I used an e-reader for several years. I agree they are handy for travel, and you can take hundreds of books with you without having to decide what to read beforehand. But I don’t like that I have trouble finding previously-read passages that relate to something new I’ve just read and didn’t know were important and required highlighting at the time I read them. I also can’t dog-ear the bottom corner of pages I want to quote from or research further. Somehow, paperbacks fit the “map” of the content I create in my head, and (so far) the e-reader doesn’t.

    I do wish someone would invent (or tell me about) a searchable database so you can use to search through thousands of articles on your computer by keyword or sets of keywords. When writing and trying to chase down a fact or source, or link together different approaches, it can become terribly time-consuming.

  3. bob mcmanus

    I live on my desktop, got a unearned bonus of about $2000 when first hit SS, bought a big state-of-art gamer (two synced video slots, actually built it for a grand with Win7; been two years now without trouble of any kind even though never turned off

    Foxit for pdf books, pdf my preference; Calibre for epub and mobi and most everything else;VLC for movies, but recently been using Amazon Prime;AIMP for music;software from libraries

    All free for most functionality; these have made my life infinitely pleasurable

  4. Stirling S Newberry

    A larger apartment to hold most of my books.

  5. Herman

    I honestly cannot think of any tech developed in the last 30 or 40 years that, on the whole, has made my life better. Sure, there has been an increase in general convenience with the late telecom revolution, but every good thing I can think of (easier access to information, the convenience of online shopping and faster communication with others) is just not that important in the grand scheme of things especially when compared to the huge downsides. The story of the last few decades has been big loss and small gain.

    This also applies to the economy. We now have an economy that gives people more entertainment and more consumer goods and convenience than ever before but cannot deliver jobs that pay a decent wage, give a sense of meaning or dignity or have any kind of stability. We now have hundreds of cable channels and streaming services but good luck affording an education or housing or health care.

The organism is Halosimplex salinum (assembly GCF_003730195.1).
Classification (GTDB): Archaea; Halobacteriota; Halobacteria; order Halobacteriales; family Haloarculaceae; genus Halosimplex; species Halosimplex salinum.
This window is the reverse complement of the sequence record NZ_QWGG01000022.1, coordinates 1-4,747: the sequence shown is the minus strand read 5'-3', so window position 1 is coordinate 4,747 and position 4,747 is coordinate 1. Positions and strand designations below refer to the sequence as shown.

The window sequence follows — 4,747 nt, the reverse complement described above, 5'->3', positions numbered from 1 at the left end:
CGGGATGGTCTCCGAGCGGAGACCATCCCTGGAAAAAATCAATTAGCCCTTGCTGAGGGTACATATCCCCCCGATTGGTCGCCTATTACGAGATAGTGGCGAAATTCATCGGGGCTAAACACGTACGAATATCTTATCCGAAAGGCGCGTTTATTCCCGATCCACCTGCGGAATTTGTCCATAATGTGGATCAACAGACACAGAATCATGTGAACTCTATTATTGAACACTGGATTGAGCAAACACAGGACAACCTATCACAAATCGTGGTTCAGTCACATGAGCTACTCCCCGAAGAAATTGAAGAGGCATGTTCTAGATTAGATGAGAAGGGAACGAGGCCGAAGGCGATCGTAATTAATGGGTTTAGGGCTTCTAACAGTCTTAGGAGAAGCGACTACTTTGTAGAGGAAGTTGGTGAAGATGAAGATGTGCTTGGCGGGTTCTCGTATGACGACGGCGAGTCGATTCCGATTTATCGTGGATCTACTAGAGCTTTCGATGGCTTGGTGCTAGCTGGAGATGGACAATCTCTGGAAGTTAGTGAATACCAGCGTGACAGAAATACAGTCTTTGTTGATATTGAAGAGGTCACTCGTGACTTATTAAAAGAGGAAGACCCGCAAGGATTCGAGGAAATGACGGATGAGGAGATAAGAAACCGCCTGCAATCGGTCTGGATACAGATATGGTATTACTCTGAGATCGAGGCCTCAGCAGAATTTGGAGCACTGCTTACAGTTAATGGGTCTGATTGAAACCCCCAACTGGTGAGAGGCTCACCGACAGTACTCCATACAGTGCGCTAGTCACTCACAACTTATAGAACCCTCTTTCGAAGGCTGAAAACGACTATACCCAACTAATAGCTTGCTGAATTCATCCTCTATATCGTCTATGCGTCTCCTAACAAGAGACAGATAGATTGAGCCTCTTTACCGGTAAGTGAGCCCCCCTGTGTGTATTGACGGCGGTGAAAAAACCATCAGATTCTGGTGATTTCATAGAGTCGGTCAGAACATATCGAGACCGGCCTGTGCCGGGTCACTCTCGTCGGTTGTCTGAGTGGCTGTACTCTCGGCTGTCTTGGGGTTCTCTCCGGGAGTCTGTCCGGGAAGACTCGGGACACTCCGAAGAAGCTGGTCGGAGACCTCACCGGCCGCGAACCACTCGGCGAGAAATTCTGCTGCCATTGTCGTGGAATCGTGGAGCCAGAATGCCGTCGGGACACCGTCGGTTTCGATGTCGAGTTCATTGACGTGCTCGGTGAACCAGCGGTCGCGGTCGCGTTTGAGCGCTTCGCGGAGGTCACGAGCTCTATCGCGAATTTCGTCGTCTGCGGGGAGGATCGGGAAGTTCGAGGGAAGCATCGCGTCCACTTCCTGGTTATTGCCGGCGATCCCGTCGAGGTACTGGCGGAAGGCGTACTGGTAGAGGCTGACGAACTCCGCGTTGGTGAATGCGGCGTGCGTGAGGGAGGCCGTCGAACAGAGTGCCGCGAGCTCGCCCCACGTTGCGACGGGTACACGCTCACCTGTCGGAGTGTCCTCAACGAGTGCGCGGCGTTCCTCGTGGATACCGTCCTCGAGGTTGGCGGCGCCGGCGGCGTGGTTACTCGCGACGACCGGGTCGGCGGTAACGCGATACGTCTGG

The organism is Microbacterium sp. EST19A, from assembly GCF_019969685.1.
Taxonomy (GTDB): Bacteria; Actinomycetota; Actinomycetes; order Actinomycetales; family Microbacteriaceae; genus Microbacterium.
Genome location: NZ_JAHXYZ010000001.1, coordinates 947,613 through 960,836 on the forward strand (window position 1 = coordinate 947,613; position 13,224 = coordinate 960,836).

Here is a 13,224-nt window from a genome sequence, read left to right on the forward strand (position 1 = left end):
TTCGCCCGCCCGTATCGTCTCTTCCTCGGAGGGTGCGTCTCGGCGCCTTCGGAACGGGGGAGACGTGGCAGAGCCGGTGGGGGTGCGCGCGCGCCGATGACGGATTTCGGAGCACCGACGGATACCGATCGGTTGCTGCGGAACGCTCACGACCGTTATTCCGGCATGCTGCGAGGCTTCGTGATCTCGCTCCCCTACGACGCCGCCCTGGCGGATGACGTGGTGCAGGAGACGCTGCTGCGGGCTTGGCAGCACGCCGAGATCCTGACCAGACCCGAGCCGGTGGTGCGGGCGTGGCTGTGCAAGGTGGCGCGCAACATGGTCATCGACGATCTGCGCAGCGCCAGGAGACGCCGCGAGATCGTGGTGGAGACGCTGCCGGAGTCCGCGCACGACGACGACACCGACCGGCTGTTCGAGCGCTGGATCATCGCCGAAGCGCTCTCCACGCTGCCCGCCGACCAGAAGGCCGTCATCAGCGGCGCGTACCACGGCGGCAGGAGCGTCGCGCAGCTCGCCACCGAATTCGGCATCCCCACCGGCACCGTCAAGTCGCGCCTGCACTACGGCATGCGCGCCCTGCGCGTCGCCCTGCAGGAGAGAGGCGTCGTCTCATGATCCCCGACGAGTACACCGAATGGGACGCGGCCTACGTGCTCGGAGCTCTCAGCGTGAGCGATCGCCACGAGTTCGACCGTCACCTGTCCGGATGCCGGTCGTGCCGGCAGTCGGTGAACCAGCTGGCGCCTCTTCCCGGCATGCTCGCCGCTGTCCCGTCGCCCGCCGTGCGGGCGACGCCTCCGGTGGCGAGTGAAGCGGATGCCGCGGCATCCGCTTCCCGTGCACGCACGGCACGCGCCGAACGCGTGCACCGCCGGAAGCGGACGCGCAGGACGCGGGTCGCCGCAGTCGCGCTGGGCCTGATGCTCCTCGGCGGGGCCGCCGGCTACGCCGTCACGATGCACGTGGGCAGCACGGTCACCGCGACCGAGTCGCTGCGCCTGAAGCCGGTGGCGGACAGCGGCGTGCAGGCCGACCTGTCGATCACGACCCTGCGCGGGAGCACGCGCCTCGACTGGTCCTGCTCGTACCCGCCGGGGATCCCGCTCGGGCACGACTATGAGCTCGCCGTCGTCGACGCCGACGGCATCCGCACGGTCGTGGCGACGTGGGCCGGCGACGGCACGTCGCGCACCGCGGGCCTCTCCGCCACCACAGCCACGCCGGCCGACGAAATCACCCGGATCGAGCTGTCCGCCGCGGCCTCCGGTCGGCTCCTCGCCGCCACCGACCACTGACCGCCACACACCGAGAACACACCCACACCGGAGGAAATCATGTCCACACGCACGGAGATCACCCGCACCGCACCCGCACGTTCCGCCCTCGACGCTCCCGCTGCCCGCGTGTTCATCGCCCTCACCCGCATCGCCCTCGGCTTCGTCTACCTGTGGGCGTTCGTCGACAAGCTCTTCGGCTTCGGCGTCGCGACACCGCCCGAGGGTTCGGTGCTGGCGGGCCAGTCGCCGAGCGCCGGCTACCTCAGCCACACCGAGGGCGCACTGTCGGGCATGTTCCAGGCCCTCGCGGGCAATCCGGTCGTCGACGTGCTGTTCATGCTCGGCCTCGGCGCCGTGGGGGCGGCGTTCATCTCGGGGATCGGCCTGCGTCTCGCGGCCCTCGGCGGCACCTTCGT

The best symbol of the modern era is an unemployed or underemployed person sitting in a dingy apartment eating fast food delivered by an equally poor gig worker and just wasting their life away watching Netflix or YouTube or playing video games or whatever electronic distractions that people have to keep them from going off the deep end. This is the state of affairs that UBI is meant to make permanent.

    I am sorry for getting dark and heavy in a lighter post but I feel strongly about how much damage tech has done to our lives. I guess if there is one thing I really like about modern technology it is modern medicine. Otherwise, I am not a fan of the last several decades of technological development and I even think that the impact of inventions like the airplane, the automobile and television were mostly negative in the long run.

  6. nihil obstet

    @Ray Blaak

    I just ordered a Kobo, the 8″ kind (Forma). I’ve had a 6″ Nook for years, but I didn’t like reading such a small box of text and then having to go to a new page. I liked only one of the fonts, and somewhat to my surprise, I found reading everything in the same font dreary — not something that would ever have occurred to me just thinking.

    All the reviews say the 8″ makes a huge difference in the reading experience. There’s not a local store that stocks them, so I ordered online, and am now slavering and drooling for it to arrive. There seems to be some disagreement on how good the Kobo is, so I am happy to read that you like it.

  7. Stirling S Newberry

    Off Topic:
    The “news” here in the US is filled end to end will the President’s PR stunt. The base loves it, which all that matters, apparently.

  8. Dan Helton

    What e-reader did you buy, Ian? I’m trying to get back to my teenage/early-20’s reading level too.

  9. Hugh

    I would describe myself as old tech. I don’t use the cloud or social media. I know people whose whole life is online. With today’s surveillance state you could track where they were, what they were doing, whom they were with, even what they were thinking minute by minute, for years. That’s not me. I like to keep my online and offline lives separate, and myself mostly offline.